One of the unfortunate truths about aging is that it often brings more health issues, and even a single doctor visit can upend your monthly budget. Medicare helps seniors cover their healthcare expenses so they don’t have to pay for everything out of pocket, but it has its own costs.
Medicare’s premiums and deductibles typically climb each year, but 2023 is poised to buck that trend. New changes to the program will also reduce the cost of some common services. Here are three of the most exciting cost-saving adjustments to the program for 2023.
1. Medicare Part B costs are decreasing
For the first time in over a decade, Medicare Part B premiums are dropping from their all-time high of $170.10 in 2022 to $164.90 in 2023. That’s only a savings of $5.20 per month, but it adds up to over $62 left in your pocket by the end of next year.
The Medicare Part B premium is also slated to fall next year, from $233 to $226. This may not affect you if you don’t visit the doctor in 2023, but if you do, it’ll bump up your total savings on Medicare costs to nearly $70 compared to 2022 rates.
2. Caps on insulin costs
Beginning in 2023, all Medicare Part D-covered insulin is capped at $35 for a one-month supply. Those who get a 60- or 90-day supply would pay up to $70 or $105, respectively. Seniors also won’t pay a deductible for their insulin coverage. And starting on July 1, 2023, insulin used in traditional insulin pumps, which are covered by Medicare Part B, will have similar caps.
This should lead to significant savings for many diabetic seniors. Some paid up to $116 per prescription on insulin in 2020, according to the Kaiser Family Foundation. Average costs for all insulin products at the time were $54 per prescription. So dropping the cap to $35 per one-month supply should save seniors about $228 per year, compared to the $54 average.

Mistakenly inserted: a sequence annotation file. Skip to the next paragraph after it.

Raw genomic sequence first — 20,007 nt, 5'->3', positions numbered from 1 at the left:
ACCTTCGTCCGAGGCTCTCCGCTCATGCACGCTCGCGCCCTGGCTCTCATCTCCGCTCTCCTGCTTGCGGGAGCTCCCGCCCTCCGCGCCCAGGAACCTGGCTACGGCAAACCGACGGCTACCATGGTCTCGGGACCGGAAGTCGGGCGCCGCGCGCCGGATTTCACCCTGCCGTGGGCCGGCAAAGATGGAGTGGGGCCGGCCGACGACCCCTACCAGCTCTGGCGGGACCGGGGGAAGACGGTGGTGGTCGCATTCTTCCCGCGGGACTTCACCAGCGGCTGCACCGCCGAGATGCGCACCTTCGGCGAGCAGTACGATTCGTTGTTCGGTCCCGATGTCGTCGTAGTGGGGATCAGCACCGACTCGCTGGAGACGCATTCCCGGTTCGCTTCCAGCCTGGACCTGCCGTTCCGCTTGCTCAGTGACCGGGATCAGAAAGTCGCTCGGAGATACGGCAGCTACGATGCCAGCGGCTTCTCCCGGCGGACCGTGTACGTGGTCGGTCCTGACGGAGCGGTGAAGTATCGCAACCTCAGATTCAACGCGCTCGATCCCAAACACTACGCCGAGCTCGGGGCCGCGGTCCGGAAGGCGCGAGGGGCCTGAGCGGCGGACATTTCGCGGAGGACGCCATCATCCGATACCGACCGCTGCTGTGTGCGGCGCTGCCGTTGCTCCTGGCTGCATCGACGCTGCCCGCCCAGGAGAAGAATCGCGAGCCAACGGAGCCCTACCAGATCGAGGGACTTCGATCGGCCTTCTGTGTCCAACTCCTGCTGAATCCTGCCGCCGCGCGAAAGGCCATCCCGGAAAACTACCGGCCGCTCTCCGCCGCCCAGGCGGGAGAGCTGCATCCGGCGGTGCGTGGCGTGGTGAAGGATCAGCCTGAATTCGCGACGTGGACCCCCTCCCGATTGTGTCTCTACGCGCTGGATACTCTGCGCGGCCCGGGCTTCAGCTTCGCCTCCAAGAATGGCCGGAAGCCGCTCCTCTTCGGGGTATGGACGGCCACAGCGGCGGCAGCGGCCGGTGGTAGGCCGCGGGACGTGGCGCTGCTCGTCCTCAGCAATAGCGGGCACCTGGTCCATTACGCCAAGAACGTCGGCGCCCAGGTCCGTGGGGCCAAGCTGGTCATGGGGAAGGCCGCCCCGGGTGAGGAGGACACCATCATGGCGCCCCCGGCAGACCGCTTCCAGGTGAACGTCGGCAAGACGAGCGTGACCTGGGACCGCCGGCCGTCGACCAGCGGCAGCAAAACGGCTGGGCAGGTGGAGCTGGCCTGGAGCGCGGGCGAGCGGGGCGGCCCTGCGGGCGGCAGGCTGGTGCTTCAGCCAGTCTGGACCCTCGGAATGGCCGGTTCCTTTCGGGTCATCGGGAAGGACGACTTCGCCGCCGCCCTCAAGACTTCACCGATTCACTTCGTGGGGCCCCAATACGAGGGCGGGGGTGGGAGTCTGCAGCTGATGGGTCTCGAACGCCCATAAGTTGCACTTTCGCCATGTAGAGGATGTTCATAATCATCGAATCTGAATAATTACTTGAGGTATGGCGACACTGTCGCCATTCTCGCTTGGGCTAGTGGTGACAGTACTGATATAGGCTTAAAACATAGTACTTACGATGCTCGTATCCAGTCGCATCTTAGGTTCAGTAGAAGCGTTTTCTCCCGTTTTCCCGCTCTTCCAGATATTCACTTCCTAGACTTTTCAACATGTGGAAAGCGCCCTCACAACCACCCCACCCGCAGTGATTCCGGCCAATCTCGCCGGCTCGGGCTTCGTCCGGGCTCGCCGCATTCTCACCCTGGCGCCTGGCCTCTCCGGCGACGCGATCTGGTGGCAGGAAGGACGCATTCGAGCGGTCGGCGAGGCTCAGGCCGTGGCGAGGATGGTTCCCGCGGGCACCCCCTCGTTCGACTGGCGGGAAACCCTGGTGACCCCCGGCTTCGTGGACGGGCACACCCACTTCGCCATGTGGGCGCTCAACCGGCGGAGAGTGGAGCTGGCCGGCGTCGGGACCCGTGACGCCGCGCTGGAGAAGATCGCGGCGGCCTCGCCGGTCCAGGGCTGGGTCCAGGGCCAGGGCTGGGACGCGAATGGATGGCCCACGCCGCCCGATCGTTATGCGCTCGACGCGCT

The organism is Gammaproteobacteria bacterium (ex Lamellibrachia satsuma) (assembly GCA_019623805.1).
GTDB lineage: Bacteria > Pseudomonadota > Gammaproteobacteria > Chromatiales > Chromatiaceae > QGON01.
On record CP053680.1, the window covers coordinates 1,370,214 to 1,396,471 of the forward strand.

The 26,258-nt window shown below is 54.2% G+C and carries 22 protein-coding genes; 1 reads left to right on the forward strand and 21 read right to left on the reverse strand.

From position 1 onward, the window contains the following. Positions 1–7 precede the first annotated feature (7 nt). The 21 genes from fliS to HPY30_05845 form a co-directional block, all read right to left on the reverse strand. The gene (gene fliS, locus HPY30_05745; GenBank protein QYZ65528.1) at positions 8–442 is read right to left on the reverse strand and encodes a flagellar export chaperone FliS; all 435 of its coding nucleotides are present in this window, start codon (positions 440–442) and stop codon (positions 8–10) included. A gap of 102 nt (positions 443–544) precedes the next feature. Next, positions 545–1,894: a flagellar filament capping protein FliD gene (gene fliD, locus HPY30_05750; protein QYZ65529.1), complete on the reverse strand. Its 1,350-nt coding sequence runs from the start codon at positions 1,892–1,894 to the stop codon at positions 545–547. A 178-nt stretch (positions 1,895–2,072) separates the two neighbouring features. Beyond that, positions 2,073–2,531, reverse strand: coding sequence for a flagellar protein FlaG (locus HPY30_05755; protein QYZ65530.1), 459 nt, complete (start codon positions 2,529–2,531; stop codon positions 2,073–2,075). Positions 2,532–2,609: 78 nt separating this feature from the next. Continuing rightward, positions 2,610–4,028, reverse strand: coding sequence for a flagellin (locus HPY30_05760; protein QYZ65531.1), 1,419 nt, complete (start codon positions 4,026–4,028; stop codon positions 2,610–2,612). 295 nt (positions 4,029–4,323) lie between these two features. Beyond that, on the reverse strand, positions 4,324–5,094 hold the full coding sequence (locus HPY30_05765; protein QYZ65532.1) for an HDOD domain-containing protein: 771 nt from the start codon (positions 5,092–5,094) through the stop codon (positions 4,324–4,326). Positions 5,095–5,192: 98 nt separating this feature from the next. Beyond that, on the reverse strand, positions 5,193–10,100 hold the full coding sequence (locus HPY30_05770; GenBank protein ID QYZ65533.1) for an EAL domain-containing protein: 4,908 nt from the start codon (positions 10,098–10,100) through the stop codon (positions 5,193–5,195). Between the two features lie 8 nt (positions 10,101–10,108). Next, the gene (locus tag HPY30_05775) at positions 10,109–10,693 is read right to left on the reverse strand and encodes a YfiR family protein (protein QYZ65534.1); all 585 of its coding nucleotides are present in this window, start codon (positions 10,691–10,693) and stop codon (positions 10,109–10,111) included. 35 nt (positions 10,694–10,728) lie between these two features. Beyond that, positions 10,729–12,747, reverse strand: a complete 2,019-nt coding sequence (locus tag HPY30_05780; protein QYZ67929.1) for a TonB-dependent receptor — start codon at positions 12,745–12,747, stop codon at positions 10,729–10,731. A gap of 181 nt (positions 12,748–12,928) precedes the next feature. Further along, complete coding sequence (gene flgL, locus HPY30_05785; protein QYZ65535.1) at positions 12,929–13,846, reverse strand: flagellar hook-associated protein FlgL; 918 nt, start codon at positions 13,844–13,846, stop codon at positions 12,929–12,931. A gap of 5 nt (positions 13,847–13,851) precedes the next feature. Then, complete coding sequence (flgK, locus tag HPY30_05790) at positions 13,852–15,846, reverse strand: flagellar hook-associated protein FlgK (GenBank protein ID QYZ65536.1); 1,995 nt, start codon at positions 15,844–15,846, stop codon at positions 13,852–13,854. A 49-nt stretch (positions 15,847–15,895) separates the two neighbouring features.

3. Free ACIP-recommended vaccines
Seniors will no longer have to pay out of pocket to get Advisory Committee on Immunization Practices (ACIP)-recommended vaccines beginning in 2023. These include:
Tetanus, diphtheria, and pertussis vaccines
There are many other vaccines that are covered as well if you need them. Many are covered under Part D, though, so you may need one of these plans to take advantage of these free shots.
If you have any questions about what shots are covered, you can always reach out to the government by phone to ask. Your Medicare card should tell you which number to use. If you have a Medicare Advantage plan or a Part D plan administered by a private insurer, you should reach out to that insurer instead.
Since Part D plans charge a variety of rates for prescriptions and vaccines, it’s difficult to say how much you’ll save because of this change. But it could be pretty substantial if the vaccines help you avoid a serious disease. For example, if the flu or COVID-19 vaccine prevents you from coming down with one of these illnesses, you won’t have to pay for the hospital bills you might have incurred had you not gotten the vaccines.
You might be able to reduce your costs even further
These three changes will help a lot of seniors save on their healthcare costs, regardless of which plan they choose. But you might be able to get your costs even lower by shopping around during the Open Enrollment Period. This is going on until Dec. 7, 2022, and it’s the only time most seniors can make changes to their health insurance plan for 2023.
Take some time to review your options if you haven’t already. Pay attention to the following factors:
Cost, including premiums, deductibles, and copays
Coverage, especially for treatments and prescriptions you know you’ll need
Whether your preferred doctors or providers are in the plan’s network (Medicare Advantage plans only)
How it fits in with any other health insurance plans you have
It may not be the most exciting way to spend an afternoon, but you’ll be glad you took the time for it, especially if you wind up with some unexpected medical bills in 2023.
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